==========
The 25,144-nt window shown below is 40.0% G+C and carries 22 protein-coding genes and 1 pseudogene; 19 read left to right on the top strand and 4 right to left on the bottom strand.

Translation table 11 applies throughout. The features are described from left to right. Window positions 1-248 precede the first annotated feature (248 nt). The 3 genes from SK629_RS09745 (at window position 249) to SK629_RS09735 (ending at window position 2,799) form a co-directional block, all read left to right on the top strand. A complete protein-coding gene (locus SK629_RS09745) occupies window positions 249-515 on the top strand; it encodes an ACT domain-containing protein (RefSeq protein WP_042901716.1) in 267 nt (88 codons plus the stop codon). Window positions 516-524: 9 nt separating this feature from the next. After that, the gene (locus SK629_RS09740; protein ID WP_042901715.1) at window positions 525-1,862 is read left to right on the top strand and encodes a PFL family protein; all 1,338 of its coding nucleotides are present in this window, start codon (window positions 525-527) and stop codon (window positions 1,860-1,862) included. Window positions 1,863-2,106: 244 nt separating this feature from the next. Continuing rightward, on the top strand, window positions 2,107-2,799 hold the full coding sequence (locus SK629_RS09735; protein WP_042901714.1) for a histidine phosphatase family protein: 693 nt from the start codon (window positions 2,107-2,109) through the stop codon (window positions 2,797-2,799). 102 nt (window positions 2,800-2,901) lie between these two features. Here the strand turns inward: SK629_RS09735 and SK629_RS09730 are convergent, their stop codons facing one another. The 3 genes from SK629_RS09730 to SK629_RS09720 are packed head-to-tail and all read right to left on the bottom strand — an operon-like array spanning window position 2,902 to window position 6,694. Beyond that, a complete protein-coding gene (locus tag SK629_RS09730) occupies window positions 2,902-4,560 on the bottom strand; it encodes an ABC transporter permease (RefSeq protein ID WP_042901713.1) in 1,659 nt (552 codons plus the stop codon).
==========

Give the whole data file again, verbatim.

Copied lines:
The 25,144-nt window shown below is 40.0% G+C and carries 22 protein-coding genes and 1 pseudogene; 19 read left to right on the top strand and 4 right to left on the bottom strand.

Translation table 11 applies throughout. The features are described from left to right. Window positions 1-248 precede the first annotated feature (248 nt). The 3 genes from SK629_RS09745 (at window position 249) to SK629_RS09735 (ending at window position 2,799) form a co-directional block, all read left to right on the top strand. A complete protein-coding gene (locus SK629_RS09745) occupies window positions 249-515 on the top strand; it encodes an ACT domain-containing protein (RefSeq protein WP_042901716.1) in 267 nt (88 codons plus the stop codon). Window positions 516-524: 9 nt separating this feature from the next. After that, the gene (locus SK629_RS09740; protein ID WP_042901715.1) at window positions 525-1,862 is read left to right on the top strand and encodes a PFL family protein; all 1,338 of its coding nucleotides are present in this window, start codon (window positions 525-527) and stop codon (window positions 1,860-1,862) included. Window positions 1,863-2,106: 244 nt separating this feature from the next. Continuing rightward, on the top strand, window positions 2,107-2,799 hold the full coding sequence (locus SK629_RS09735; protein WP_042901714.1) for a histidine phosphatase family protein: 693 nt from the start codon (window positions 2,107-2,109) through the stop codon (window positions 2,797-2,799). 102 nt (window positions 2,800-2,901) lie between these two features. Here the strand turns inward: SK629_RS09735 and SK629_RS09730 are convergent, their stop codons facing one another. The 3 genes from SK629_RS09730 to SK629_RS09720 are packed head-to-tail and all read right to left on the bottom strand — an operon-like array spanning window position 2,902 to window position 6,694. Beyond that, a complete protein-coding gene (locus tag SK629_RS09730) occupies window positions 2,902-4,560 on the bottom strand; it encodes an ABC transporter permease (RefSeq protein ID WP_042901713.1) in 1,659 nt (552 codons plus the stop codon).